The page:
What I liked best about this book was the ability to prompt my toddler to talk about the pictures and make conclusions based on what was happening. Because there isn’t much dialogue, my “little” made the monster sounds, talked about how cute the monster was, and had a lovely time. The book would probably be even more riveting to a slightly younger child, but my toddler still really liked it.
This would make a great baby shower gift. I recommend it for all little book lovers- in-training.
It wouldn’t be October if I didn’t talk about Bunnicula. This was one of my favorites growing up, and I’ve passed the enjoyment down to my oldest. I’m looking forward to the day when my youngest reads them too.
Bunnicula: A Rabbit Tale of Mystery is an easy chapter book. It’s told from the point of view of Harold, a pet dog. He’s shaggy, lovable, and rather gullible. He lives with his family, the Monroes, and a well-read cat named Chester. One night the Monroes go to a late-night showing of Dracula and bring home a surprise: a rabbit they name Bunnicula. Chester is convinced that Bunnicula is a vampire, sucking the juice from vegetables, and that only he can save the world from the evil machinations of the vampire bunny.
This series, of which Bunnicula is the first, is very special to me. I read it with my sister when we were younger and it was a wonderful way for us to bond. We’re still very close to this day, and we talk about those Bunnicula books from time to time.
This book is hilarious. I have no idea how the authors managed to come up with so many funny situations, but it had me in stitches when I read it, and my son reacted the same way when he read it. He’s reread the entire series several times, and will probably read them again this month.
This book is perfect for reading aloud (maybe a chapter or two a day?), or for readers just gaining confidence in their skills. My oldest and I took turns reading pages aloud the first time he experienced Bunnicula. It is one of my favorite memories. There are illustrations every few pages, but they are few enough that children are required to paint the pictures in their minds. I highly recommend this book, and October is the perfect time for a not-spooky “spooky” read. Enjoy!
Thank you to the author for providing me with this book in exchange for my honest opinion. This is available to buy now.
Little Timothy Mean (his name is well-deserved) gets bored one day and builds a time machine out of old boxes and some glue. It’s all very technical. What follows is a trip to a different time-with a different prank played- for each day of the week.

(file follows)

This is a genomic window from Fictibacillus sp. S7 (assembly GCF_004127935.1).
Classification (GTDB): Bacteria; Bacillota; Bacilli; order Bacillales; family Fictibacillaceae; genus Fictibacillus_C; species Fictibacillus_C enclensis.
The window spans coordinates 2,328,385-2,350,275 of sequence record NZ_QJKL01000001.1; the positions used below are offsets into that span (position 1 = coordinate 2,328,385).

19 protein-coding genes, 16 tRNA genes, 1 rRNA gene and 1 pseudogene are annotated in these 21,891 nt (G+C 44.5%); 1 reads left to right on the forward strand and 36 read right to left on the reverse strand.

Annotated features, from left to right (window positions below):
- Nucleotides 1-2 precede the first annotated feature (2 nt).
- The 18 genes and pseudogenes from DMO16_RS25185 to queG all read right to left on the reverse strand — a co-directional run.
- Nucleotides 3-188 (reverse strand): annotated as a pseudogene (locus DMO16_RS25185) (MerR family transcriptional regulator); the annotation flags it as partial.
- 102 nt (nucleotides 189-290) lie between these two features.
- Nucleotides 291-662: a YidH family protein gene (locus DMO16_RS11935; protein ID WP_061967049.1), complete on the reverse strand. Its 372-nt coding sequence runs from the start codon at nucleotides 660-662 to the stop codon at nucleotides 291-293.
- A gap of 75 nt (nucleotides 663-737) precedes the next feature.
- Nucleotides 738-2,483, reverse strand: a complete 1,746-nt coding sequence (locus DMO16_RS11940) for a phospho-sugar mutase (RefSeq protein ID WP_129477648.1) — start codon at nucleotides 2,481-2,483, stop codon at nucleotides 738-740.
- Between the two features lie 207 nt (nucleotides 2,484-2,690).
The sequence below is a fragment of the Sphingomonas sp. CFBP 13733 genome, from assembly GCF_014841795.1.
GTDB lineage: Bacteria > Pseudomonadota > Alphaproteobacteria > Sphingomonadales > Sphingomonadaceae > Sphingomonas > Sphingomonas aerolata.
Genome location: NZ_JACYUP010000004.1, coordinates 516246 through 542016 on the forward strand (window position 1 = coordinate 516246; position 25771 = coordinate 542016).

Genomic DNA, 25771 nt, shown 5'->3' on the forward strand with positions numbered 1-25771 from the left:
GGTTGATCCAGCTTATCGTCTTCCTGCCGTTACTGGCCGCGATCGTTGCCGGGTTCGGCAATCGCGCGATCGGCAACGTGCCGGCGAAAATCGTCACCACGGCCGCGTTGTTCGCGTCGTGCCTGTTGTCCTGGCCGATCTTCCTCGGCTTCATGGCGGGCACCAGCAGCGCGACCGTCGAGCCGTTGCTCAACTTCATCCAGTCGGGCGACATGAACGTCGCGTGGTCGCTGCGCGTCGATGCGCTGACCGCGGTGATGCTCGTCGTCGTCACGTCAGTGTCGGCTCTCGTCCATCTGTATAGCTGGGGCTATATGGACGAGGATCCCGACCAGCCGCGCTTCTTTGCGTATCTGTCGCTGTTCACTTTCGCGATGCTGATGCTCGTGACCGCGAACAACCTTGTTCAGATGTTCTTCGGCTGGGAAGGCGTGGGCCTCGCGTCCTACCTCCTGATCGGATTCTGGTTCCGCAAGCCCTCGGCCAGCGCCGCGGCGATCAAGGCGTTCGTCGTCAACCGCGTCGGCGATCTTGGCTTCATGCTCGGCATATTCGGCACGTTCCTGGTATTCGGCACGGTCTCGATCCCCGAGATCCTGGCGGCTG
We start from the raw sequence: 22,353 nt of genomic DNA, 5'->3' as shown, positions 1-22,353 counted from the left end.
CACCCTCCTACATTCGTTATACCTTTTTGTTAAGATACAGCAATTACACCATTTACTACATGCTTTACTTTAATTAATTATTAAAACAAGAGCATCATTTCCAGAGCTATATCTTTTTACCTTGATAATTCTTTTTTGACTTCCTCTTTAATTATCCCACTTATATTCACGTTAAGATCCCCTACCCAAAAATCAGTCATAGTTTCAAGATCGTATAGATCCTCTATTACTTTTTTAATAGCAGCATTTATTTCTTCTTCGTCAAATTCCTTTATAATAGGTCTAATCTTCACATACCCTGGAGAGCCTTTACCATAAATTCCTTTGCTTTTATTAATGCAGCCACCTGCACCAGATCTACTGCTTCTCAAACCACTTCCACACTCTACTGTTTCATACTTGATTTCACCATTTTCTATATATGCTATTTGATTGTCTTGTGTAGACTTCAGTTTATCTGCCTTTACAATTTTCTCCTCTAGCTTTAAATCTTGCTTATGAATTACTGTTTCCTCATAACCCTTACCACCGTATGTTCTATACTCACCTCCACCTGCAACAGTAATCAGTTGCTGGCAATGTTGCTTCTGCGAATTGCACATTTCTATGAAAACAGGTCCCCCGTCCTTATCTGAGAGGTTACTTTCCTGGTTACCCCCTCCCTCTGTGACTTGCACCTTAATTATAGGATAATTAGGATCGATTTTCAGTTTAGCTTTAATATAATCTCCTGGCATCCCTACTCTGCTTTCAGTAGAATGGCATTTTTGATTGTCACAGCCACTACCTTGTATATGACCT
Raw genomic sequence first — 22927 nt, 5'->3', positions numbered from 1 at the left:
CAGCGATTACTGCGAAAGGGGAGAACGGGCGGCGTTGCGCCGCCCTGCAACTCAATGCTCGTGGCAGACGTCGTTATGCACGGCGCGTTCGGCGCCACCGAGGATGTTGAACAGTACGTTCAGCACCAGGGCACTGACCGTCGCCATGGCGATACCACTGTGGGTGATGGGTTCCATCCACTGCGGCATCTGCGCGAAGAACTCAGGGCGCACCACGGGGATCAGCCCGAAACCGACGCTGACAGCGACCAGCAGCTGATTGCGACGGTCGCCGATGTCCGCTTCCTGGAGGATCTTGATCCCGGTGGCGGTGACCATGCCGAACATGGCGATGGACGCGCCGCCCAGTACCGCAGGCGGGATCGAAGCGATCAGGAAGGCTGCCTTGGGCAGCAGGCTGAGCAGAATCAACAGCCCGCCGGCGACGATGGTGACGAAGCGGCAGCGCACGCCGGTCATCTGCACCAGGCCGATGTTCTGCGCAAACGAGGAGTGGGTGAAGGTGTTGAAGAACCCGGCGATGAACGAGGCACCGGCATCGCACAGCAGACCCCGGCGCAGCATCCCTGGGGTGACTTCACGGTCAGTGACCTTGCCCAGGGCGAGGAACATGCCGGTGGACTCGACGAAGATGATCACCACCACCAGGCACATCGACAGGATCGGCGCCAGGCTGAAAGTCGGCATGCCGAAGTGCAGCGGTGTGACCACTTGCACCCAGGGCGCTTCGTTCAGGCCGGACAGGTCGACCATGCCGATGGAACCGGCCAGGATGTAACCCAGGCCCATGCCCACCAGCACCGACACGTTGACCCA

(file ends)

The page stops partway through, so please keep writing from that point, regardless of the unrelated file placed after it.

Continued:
I read this book with both my kids (a toddler and an older elementary child), so I guess you can say that I was pretty thorough. All three of us loved it. It’s told in rhyme, but the cadence always works, and it never feels forced (a pet peeve of mine). The places and times Timothy Mean travels to are adorable. There’s the dinosaur time, of course, but he also visits vikings, and sees Neil Armstrong on the moon. It’s so clever! This book is a lot of fun to read, and perfect for ages three to five. My toddler happily followed along, and named all the background characters discussed and pictured (he loves King Joe and Queen Sally the most).
The illustrations are charming and add so much to the book. When it comes to children’s books, if the illustrations are lousy, I’m less likely to buy or read it to my kids. However, these were wonderful.
This imaginative book is a perfect one to read aloud, and I highly recommend it.
I was given this book by the author, in exchange for my honest opinion.
My toddler has very unique taste in literature. At this moment, he only likes adult history books about historical figures (try having a kid who isn’t toilet trained telling you the presidents in order: it’s mildly disturbing) and search-and-find books. He owns several Where’s Waldo books, and one Find the Sloth, so I had to read this to him and get his viewpoint.
He loved it. The dragon was challenging for him to find, but not impossible, and he happily paid attention to the story-line, which was very cute. It’ follows a timid dragon as he overcomes his fear and learns that trying new things can lead to many fun new experiences.
The illustrations were adorable, and the message was positive but not heavy-handed. I highly recommend picking this up for your young children.
Thank you to Netgalley for providing me with this book in exchange for my honest opinion. It’s available on September third.
My oldest loves the Big Nate books. He’s read all of them. So when I saw a little reader version, I just had to grab it to read to my Toddler Tornado.
This book is cute. It’s very simple: each page has an illustration of something little big Nate thinks to draw, but then changes his mind about, and the reason why (“A Penguin? Too chilly”). The pictures are fun and engaging. This is the sort of book that’s perfect for encouraging communication from your little one.
Short and fun, this would be perfect for one and two year olds. Pick it up, and while you’re at it, grab one the older kid counterparts for big brother or sister.